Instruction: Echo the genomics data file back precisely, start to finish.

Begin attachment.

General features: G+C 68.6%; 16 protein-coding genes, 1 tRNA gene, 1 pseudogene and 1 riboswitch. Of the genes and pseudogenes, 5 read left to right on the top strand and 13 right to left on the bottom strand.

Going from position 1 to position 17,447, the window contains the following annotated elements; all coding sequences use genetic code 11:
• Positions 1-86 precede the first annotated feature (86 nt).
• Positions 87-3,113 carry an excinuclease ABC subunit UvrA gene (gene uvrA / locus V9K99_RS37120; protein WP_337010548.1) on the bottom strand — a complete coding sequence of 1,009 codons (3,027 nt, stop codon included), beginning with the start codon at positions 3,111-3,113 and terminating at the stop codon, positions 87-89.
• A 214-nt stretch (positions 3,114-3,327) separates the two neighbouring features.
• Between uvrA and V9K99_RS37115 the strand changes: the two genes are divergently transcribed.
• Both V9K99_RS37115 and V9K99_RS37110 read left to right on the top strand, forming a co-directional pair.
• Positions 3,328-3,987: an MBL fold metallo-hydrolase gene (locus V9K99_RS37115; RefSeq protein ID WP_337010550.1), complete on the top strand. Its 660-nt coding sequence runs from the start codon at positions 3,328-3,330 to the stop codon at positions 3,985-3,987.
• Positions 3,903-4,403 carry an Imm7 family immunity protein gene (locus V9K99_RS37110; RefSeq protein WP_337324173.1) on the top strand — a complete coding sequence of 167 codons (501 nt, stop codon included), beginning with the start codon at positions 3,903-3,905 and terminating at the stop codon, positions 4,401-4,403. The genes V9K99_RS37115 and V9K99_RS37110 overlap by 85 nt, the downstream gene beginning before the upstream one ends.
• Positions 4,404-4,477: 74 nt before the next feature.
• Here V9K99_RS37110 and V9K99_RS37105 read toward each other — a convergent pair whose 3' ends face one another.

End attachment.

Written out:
General features: G+C 68.6%; 16 protein-coding genes, 1 tRNA gene, 1 pseudogene and 1 riboswitch. Of the genes and pseudogenes, 5 read left to right on the top strand and 13 right to left on the bottom strand.

Going from position 1 to position 17,447, the window contains the following annotated elements; all coding sequences use genetic code 11:
• Positions 1-86 precede the first annotated feature (86 nt).
• Positions 87-3,113 carry an excinuclease ABC subunit UvrA gene (gene uvrA / locus V9K99_RS37120; protein WP_337010548.1) on the bottom strand — a complete coding sequence of 1,009 codons (3,027 nt, stop codon included), beginning with the start codon at positions 3,111-3,113 and terminating at the stop codon, positions 87-89.
• A 214-nt stretch (positions 3,114-3,327) separates the two neighbouring features.
• Between uvrA and V9K99_RS37115 the strand changes: the two genes are divergently transcribed.
• Both V9K99_RS37115 and V9K99_RS37110 read left to right on the top strand, forming a co-directional pair.
• Positions 3,328-3,987: an MBL fold metallo-hydrolase gene (locus V9K99_RS37115; RefSeq protein ID WP_337010550.1), complete on the top strand. Its 660-nt coding sequence runs from the start codon at positions 3,328-3,330 to the stop codon at positions 3,985-3,987.
• Positions 3,903-4,403 carry an Imm7 family immunity protein gene (locus V9K99_RS37110; RefSeq protein WP_337324173.1) on the top strand — a complete coding sequence of 167 codons (501 nt, stop codon included), beginning with the start codon at positions 3,903-3,905 and terminating at the stop codon, positions 4,401-4,403. The genes V9K99_RS37115 and V9K99_RS37110 overlap by 85 nt, the downstream gene beginning before the upstream one ends.
• Positions 4,404-4,477: 74 nt before the next feature.
• Here V9K99_RS37110 and V9K99_RS37105 read toward each other — a convergent pair whose 3' ends face one another.